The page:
The can’t-miss franchise comes full circle
First thing’s first — I was wrong.
When Rurouni Kenshin: Final Chapter Part I — The Final and Final Chapter Part II — The Beginning were announced, I was (obviously) thrilled, but genuinely perplexed at the plan to release The Beginning last. Given that this film is an adaptation of events that occur as an extended flashback near the beginning of the Jinchū arc (previously adapted as the OVA release Samurai X: Trust and Betrayal), it felt backwards both in the context of translating the material and providing the best viewing experience for new audiences. And while The Final summarized the salient points, ending with a prequel gave me flashbacks to the other franchises that have lost themselves in that minefield.
But in a surprise twist, this prequel not only serves as a great introduction to the series that leads perfectly into the already-covered Rurouni Kenshin Trilogy, it also closes out the series in what I can only describe as a poetic fashion. That it does so while being an entirely different sort of film than all the other movies in the series is yet another feather in an already-crowded cap. Make no mistake, while there are familiar characters and a version of the series’ signature combat (director Keishi Ōtomo shoots the bloodier and more grounded set pieces more like a horror film at times), this is less an action movie than even its more contemplative predecessors and more a tragic romance and character study of someone who happens to get into sword fights a lot.
It also gives us the terrifying manslayer that Kenshin was so keen to leave behind after the end of the Boshin War, in all his red fury.
In Kyoto of 1864, Keshin Himura (Takeru Satoh) is performing assasinations for the Choshu clan and their leader Lord Katsura (Issey Takahashi) as they attempt to overthrow the Shogun and reinstate the Emperor Meiji. Even as young as he is, the legend of “Battousai the manslayer” has already grown large enough to be spoken of in soft voices by brave men. Not only is Kenshin fast and skilled (he’s introduced wrecking a room full of samurai with his hands literally tied behind his back), he’s ruthless and cold to the point of concerning his handlers. While Satoh is given the near impossible task of convincingly playing a character half his own age (Kenshin is a literal child soldier, and owning that is part of the film’s effectiveness), he nails the subtle but unmistakable well of emotion boiling just below Kenshin’s hardened exterior as well as the naive joy at simple but unfamiliar pleasures he stumbles into among the horrors of war.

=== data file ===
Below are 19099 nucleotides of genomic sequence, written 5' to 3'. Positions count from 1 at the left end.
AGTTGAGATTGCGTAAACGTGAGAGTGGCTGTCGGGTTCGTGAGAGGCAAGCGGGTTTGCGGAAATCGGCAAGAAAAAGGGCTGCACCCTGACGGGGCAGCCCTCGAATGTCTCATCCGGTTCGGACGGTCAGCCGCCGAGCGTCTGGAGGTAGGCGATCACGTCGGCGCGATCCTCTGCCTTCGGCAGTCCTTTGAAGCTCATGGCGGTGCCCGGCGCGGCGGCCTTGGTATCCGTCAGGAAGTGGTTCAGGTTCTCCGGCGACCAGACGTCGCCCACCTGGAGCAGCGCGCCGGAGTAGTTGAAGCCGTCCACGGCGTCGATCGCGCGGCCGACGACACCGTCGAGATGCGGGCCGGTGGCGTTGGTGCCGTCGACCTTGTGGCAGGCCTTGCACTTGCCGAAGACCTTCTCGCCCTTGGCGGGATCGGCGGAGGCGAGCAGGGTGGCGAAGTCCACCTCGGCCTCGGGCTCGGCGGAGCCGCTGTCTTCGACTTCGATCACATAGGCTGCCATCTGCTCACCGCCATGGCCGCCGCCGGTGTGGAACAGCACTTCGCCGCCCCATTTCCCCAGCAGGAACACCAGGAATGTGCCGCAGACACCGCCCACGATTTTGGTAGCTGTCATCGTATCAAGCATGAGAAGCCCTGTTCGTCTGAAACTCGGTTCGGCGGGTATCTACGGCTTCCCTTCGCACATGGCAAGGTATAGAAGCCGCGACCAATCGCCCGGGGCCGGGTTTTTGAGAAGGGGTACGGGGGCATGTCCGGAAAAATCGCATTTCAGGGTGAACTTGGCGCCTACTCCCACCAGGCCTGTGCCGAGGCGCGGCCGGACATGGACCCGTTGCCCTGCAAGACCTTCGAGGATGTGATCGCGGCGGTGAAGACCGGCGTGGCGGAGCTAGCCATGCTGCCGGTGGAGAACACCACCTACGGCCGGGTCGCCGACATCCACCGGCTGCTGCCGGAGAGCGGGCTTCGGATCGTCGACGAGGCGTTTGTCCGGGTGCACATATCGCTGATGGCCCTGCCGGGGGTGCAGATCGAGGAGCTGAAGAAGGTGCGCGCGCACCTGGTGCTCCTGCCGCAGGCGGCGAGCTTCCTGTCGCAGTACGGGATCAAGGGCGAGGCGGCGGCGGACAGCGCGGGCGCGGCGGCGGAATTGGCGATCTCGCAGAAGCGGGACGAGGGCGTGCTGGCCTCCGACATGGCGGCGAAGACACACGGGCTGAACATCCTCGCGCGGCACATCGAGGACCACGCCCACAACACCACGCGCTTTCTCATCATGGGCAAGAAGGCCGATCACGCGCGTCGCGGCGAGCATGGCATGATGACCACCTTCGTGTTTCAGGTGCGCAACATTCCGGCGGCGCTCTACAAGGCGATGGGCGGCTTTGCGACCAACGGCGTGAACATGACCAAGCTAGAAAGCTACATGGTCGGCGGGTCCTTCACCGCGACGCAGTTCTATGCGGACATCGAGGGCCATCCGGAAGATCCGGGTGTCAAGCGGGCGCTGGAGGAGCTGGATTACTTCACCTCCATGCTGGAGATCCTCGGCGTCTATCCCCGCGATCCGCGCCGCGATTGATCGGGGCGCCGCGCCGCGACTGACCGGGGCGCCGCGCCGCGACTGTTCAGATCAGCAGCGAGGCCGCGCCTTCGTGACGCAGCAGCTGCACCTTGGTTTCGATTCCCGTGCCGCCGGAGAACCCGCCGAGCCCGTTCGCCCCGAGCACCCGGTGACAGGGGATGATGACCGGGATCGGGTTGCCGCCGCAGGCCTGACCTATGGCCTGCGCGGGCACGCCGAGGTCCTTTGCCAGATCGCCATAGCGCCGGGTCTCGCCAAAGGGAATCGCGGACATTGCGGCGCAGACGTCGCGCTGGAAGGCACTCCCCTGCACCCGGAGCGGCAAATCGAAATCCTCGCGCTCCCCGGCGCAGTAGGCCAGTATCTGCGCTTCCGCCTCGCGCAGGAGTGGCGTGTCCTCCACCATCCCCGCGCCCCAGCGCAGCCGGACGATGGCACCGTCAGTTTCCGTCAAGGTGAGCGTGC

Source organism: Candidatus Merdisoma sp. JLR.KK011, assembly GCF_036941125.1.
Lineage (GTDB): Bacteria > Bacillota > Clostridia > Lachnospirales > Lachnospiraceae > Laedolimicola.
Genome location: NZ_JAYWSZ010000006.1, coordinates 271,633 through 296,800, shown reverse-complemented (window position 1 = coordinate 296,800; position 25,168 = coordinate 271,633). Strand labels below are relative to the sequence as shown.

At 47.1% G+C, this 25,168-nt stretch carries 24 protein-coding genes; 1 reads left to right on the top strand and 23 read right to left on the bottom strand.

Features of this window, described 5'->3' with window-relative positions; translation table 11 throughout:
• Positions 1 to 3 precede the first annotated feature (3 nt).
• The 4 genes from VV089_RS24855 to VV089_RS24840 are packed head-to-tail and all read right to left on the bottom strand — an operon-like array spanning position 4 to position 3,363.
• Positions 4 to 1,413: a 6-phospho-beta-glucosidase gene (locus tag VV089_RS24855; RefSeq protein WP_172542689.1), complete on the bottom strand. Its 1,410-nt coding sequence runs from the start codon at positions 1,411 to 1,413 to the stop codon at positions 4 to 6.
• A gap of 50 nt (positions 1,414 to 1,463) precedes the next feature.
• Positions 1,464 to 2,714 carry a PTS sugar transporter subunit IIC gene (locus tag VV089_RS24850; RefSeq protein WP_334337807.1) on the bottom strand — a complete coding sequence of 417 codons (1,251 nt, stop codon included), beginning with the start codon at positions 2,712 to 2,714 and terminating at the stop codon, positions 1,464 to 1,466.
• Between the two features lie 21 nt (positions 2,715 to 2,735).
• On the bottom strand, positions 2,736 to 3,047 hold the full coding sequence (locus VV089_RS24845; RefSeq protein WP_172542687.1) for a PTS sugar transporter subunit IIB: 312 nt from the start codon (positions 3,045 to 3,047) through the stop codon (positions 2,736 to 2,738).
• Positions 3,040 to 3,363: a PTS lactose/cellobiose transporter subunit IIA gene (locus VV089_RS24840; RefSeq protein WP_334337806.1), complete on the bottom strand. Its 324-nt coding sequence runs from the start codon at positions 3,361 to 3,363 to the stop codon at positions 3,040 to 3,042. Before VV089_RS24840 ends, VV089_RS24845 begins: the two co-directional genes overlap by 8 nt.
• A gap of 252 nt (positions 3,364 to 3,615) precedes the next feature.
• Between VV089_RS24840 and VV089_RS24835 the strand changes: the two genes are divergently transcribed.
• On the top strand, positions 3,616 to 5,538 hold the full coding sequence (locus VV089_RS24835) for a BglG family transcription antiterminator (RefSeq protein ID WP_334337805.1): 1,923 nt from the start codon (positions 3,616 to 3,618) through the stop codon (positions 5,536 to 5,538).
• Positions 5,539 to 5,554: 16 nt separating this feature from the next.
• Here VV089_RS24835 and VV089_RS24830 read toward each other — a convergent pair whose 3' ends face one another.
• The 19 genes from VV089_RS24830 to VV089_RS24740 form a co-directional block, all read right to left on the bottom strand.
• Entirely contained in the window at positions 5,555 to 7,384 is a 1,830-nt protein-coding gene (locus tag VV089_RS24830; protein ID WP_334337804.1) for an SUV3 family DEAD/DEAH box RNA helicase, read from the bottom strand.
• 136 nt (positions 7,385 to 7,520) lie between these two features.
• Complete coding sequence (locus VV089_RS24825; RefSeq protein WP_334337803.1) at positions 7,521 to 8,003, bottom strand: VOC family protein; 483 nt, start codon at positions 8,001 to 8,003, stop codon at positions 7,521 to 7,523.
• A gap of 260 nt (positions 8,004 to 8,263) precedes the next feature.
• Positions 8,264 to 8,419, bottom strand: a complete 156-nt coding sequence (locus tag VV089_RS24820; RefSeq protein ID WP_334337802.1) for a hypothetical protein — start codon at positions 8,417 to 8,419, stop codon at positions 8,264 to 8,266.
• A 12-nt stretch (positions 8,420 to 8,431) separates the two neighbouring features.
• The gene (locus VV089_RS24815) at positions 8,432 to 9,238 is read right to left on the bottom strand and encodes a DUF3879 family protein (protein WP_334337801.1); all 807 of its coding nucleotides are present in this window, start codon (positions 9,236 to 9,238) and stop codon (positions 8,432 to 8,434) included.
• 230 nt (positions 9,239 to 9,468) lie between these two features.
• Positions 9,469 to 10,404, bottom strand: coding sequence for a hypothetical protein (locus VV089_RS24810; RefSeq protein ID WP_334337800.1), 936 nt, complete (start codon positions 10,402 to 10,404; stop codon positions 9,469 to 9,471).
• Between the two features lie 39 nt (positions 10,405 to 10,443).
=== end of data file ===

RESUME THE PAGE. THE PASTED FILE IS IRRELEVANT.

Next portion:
He’s not the only one tasked with doing a lot of dramatic heavy lifting, often done primarily through subtle facial expressions and body language. Kenshin’s life as an assassin is thrown into upheaval when the mysterious Tomoe witnesses his handiwork first hand. Their dynamic is fascinating, as it’s a careful juxtopostion of characters shackled by gender and class roles but who are still playing the only active role they know how to in chaotic times against clashing ideologies. Kasumi Arimura (When Marnie Was There) slips into the shoes of a character who’s loomed somewhat large over this series from day one and makes it irrefutably her own. She commands the screen every time she enters frame, filling the gaps between her words with performance notes that “read” a torrent of conflicting emotions even before the film gets around to spelling out exactly what her “deal” is.
Which won’t come as any surprise to those familiar with either the manga or the Trust and Betrayal anime, given it hews incredibly close to both— going so far as to lift the staging of sequences directly from the OVA that weren’t even in the manga, but also recreate scenes from the comic nearly word for word. Rather than try to deny its influences, The Beginning steers into the skid by trying to find the most dramatically rich presentation of these familiar beats and allowing the actors’ embodiment of the characters and their chemistry to carry the day.
While that seems like a hell of an ask for a leading pair in what quickly becomes a two-hander, Satoh and Arimura prove more than equal, believably inhabiting this stolen island of mutual comfort among so much death and ruin. It’s in this context that the film clears more than a couple “classic prequel hurdles” that have downed so many hopefuls — who knew that one of the most effective mini arcs of this enterprise would be the heartbreaking origin story of Kenshin’s love of cooking?